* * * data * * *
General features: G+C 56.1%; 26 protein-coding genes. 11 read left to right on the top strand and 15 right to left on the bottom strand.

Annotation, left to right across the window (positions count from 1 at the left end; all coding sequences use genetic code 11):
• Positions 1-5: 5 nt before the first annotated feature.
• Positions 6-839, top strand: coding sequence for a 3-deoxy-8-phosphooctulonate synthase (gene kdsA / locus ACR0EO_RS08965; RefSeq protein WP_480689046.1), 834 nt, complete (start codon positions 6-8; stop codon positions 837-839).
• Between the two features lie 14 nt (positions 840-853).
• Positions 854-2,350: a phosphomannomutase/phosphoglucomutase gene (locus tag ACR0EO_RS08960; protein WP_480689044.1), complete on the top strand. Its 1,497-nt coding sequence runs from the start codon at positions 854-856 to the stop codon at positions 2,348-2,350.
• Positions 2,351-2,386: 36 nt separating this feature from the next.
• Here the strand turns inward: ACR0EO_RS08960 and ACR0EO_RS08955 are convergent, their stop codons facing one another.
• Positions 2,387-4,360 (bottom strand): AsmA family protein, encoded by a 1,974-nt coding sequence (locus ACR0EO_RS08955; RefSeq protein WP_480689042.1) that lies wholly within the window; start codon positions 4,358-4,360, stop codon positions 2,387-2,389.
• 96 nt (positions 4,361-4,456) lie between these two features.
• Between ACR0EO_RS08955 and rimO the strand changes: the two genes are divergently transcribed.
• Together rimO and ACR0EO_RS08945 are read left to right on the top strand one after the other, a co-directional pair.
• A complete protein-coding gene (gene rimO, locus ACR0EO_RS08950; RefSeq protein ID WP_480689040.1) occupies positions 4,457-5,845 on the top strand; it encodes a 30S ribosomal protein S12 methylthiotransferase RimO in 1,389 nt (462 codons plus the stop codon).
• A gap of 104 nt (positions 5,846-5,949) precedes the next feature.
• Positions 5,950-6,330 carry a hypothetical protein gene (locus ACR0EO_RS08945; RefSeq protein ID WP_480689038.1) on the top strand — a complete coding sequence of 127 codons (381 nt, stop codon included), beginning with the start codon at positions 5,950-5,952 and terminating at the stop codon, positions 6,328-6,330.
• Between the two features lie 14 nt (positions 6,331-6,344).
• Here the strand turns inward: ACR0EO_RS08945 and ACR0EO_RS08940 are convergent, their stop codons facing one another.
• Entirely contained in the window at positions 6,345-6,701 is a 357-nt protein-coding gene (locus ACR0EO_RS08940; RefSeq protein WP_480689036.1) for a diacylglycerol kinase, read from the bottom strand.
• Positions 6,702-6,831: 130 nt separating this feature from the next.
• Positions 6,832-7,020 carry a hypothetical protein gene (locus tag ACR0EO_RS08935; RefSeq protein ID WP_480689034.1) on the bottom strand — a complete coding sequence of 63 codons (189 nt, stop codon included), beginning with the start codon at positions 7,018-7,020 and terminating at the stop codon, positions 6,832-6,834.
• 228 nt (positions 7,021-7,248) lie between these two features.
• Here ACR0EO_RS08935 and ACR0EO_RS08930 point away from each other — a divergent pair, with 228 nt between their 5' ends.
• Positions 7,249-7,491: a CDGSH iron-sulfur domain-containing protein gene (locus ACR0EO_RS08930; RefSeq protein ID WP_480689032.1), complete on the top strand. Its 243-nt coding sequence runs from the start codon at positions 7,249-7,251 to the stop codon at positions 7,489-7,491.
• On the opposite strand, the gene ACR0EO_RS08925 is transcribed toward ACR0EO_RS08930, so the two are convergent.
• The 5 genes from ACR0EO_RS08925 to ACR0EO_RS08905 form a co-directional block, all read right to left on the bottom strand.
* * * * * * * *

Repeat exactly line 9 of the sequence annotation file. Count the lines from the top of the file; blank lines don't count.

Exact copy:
• Positions 2,387-4,360 (bottom strand): AsmA family protein, encoded by a 1,974-nt coding sequence (locus ACR0EO_RS08955; RefSeq protein WP_480689042.1) that lies wholly within the window; start codon positions 4,358-4,360, stop codon positions 2,387-2,389.